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Table 1 Mortality for White Singleton Infants with Heavily Smoking Mothers

From: Thinking outside the curve, part II: modeling fetal-infant mortality

Quantity @ 1000 g @ 2000 g @ 3000 g @ 4000 g
Risk in component 1:
logit-1{ θ } [point estimate]
Confidence interval
110.1 (23.2, 392.2) --- --- ---
Risk in component 2: logit-1{ θ } [point estimate] Confidence interval 460.3 (138.3, 819.2) 35.9 (16.9, 74.7) 16.2 (8.2, 31.5) 7.6 (2.3, 25.0)
Risk in component 3: logit-1{ θ } [point estimate] Confidence interval --- 41.3 (6.1, 232.1) 4.0 (0.7, 20.8) 2.4 (0.2, 29.6)
Risk in component 4: logit-1{ θ } [point estimate] Confidence interval --- --- 4.7 (3.0, 7.2) 2.8 (0.3, 28.3)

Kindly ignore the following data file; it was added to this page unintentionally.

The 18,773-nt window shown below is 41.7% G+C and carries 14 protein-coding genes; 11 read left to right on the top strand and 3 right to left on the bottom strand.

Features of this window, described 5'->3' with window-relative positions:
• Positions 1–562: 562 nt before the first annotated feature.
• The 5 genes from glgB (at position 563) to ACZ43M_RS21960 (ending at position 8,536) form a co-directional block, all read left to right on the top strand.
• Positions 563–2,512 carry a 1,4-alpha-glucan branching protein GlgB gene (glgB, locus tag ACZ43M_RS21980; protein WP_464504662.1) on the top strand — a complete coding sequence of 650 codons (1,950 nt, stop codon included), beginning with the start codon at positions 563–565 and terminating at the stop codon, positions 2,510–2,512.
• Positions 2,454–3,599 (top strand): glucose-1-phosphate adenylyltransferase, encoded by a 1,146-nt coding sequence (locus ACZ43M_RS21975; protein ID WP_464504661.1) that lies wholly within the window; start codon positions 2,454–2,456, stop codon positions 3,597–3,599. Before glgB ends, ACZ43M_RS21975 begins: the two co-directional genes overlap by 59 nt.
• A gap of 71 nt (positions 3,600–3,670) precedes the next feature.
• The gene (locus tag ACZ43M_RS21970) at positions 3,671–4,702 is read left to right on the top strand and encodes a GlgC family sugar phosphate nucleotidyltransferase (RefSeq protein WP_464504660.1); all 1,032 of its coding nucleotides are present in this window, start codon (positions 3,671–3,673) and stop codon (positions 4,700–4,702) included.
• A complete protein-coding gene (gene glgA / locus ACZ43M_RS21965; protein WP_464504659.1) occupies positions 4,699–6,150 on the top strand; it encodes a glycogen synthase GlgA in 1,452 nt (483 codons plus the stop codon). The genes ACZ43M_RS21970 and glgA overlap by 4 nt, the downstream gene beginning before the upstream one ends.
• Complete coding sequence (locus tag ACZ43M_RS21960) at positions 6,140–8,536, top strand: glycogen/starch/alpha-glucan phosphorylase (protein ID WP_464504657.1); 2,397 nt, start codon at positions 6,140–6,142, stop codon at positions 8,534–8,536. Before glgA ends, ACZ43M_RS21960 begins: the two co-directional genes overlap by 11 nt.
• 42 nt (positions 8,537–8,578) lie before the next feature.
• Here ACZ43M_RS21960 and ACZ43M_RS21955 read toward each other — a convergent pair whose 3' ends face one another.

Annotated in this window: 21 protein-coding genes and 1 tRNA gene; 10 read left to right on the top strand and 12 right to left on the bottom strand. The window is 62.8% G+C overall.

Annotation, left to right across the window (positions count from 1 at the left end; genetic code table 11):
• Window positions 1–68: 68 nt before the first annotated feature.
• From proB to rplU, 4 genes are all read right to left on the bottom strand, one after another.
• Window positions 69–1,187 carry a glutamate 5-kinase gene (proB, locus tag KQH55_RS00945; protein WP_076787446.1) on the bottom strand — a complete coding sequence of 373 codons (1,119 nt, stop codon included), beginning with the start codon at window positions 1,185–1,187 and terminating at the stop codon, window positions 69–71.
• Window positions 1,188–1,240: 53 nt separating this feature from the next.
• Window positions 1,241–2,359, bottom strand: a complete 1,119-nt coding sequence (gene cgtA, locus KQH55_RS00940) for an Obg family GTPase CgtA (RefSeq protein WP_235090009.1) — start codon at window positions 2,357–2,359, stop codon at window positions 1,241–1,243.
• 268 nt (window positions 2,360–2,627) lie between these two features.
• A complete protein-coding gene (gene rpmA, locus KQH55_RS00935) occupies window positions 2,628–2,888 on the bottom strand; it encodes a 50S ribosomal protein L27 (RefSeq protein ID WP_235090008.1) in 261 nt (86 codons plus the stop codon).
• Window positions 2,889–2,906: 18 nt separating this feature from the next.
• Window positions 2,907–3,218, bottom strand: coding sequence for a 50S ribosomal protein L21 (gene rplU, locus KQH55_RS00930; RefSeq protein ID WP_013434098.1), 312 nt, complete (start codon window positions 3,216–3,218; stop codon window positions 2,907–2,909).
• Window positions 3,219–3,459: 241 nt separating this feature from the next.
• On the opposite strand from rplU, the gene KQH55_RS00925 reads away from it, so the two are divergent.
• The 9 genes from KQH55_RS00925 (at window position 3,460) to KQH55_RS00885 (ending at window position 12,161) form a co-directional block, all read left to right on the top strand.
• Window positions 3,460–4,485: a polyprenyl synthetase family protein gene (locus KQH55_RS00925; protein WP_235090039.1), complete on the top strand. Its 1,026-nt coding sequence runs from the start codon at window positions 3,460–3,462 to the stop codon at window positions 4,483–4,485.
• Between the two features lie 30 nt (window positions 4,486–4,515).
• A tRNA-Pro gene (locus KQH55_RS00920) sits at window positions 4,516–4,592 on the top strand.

Odds ratio, component 1 vs. component 2: exp{ θ } [point estimate] Confidence interval 0.15 (0.01, 2.46) --- --- ---
Odds ratio, component 2 vs. component 3: exp{ θ } [point estimate] Confidence interval --- 0.87 (0.06, 12.7) 4.13 (0.41, 42.0) 3.19 (0.09, 115)
Odds ratio, component 2 vs. component 4: exp{ θ } [point estimate] Confidence interval --- --- 3.51 (1.44, 8.56) 2.74 (0.14, 53.1)
Odds ratio, component 3 vs. component 4: exp{ θ } [point estimate] Confidence interval --- --- 0.85 (0.19, 3.79) 0.86 (0.04, 21.1)
  1. Mortality risks and odds ratios are estimated at selected birthweights, based on 25 samples of size 50,000 from the population of white singletons born to heavily smoking mothers. Confidence intervals are constructed using Equations (6) and (7) with C 0 = 4.0 and φ = .2465.